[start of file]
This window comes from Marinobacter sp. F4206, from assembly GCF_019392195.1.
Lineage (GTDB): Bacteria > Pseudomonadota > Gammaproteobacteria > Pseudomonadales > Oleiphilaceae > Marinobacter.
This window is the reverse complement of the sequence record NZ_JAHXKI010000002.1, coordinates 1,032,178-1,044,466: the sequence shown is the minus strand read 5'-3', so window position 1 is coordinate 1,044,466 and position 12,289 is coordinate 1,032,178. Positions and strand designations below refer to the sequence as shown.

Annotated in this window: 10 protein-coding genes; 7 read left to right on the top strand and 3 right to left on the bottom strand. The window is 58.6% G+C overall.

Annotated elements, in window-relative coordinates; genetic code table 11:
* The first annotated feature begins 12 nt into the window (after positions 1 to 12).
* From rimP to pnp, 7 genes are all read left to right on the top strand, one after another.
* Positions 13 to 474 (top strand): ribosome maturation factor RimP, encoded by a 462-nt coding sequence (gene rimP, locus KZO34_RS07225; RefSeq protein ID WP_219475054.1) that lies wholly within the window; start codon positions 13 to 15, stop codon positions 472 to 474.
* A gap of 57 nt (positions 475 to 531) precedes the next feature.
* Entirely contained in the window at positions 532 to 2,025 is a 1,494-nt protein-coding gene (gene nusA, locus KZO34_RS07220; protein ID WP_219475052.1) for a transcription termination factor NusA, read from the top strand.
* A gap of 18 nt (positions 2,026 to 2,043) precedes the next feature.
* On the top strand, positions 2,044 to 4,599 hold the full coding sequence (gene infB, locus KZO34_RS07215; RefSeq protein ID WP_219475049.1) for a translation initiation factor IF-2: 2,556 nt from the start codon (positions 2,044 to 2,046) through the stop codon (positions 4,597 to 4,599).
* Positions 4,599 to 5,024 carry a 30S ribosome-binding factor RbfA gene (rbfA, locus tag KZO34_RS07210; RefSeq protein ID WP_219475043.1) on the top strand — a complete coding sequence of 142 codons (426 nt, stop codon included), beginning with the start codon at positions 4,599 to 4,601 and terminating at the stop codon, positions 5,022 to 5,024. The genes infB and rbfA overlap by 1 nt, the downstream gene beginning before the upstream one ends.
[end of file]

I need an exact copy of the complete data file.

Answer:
This window comes from Marinobacter sp. F4206, from assembly GCF_019392195.1.
Lineage (GTDB): Bacteria > Pseudomonadota > Gammaproteobacteria > Pseudomonadales > Oleiphilaceae > Marinobacter.
This window is the reverse complement of the sequence record NZ_JAHXKI010000002.1, coordinates 1,032,178-1,044,466: the sequence shown is the minus strand read 5'-3', so window position 1 is coordinate 1,044,466 and position 12,289 is coordinate 1,032,178. Positions and strand designations below refer to the sequence as shown.

Annotated in this window: 10 protein-coding genes; 7 read left to right on the top strand and 3 right to left on the bottom strand. The window is 58.6% G+C overall.

Annotated elements, in window-relative coordinates; genetic code table 11:
* The first annotated feature begins 12 nt into the window (after positions 1 to 12).
* From rimP to pnp, 7 genes are all read left to right on the top strand, one after another.
* Positions 13 to 474 (top strand): ribosome maturation factor RimP, encoded by a 462-nt coding sequence (gene rimP, locus KZO34_RS07225; RefSeq protein ID WP_219475054.1) that lies wholly within the window; start codon positions 13 to 15, stop codon positions 472 to 474.
* A gap of 57 nt (positions 475 to 531) precedes the next feature.
* Entirely contained in the window at positions 532 to 2,025 is a 1,494-nt protein-coding gene (gene nusA, locus KZO34_RS07220; protein ID WP_219475052.1) for a transcription termination factor NusA, read from the top strand.
* A gap of 18 nt (positions 2,026 to 2,043) precedes the next feature.
* On the top strand, positions 2,044 to 4,599 hold the full coding sequence (gene infB, locus KZO34_RS07215; RefSeq protein ID WP_219475049.1) for a translation initiation factor IF-2: 2,556 nt from the start codon (positions 2,044 to 2,046) through the stop codon (positions 4,597 to 4,599).
* Positions 4,599 to 5,024 carry a 30S ribosome-binding factor RbfA gene (rbfA, locus tag KZO34_RS07210; RefSeq protein ID WP_219475043.1) on the top strand — a complete coding sequence of 142 codons (426 nt, stop codon included), beginning with the start codon at positions 4,599 to 4,601 and terminating at the stop codon, positions 5,022 to 5,024. The genes infB and rbfA overlap by 1 nt, the downstream gene beginning before the upstream one ends.